The 42nd Economic and Social Forum was held from 25th to 29th January in Davos, Switzerland.
As the world suffers an economic crisis without precedent, this forum enabled the 2,600 economists, heads of state, businessmen and civil society representatives in attendance to consider the “transformation of the world” and develop new “economic and social models.”
In this context, the challenges faced by agriculture and particularly the future of the Doha Round were discussed, although the latter was not as much at the heart of debates as in previous years.
Firstly, participants re-emphasised the need to “draw attention to food security” and make agriculture a priority on the international agenda. They stressed the importance of increasing production, support for small farmers and food supply, which is in line with guidelines set by the G20.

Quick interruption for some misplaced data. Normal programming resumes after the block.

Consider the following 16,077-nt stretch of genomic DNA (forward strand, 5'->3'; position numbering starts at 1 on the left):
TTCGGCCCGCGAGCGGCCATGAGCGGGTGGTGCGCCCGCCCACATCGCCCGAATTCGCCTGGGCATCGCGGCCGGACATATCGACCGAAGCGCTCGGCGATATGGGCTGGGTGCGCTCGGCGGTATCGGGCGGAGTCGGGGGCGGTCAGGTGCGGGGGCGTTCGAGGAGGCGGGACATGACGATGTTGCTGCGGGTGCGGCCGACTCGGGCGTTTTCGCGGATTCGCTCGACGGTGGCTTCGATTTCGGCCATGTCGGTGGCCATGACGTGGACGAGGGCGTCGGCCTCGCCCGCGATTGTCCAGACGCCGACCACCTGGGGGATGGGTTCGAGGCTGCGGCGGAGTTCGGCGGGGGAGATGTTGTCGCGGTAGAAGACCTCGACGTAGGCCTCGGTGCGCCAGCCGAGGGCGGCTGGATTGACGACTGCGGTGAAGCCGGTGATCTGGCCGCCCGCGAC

Secondly, the failure that has been building up for several months was acknowledged. If the Australian Trade Minister considers that “Doha is not dead,” U.S. Representative Ron Kirk, meanwhile, said it was necessary to “turn the page” and to explore new ways to move forward.
The economic, financial and food crises of recent years have indeed led to the in-depth questioning of the economic and agricultural development models that have thus far prevailed. In particular, they shattered the belief that unregulated free trade would help reinforce global food security, as advocated by the WTO when wrongly subtitling the Doha Round as the development round.
How can intentions be turned into actions if not by urgently defining the outlines of an international food and agricultural policy as suggested by momagri?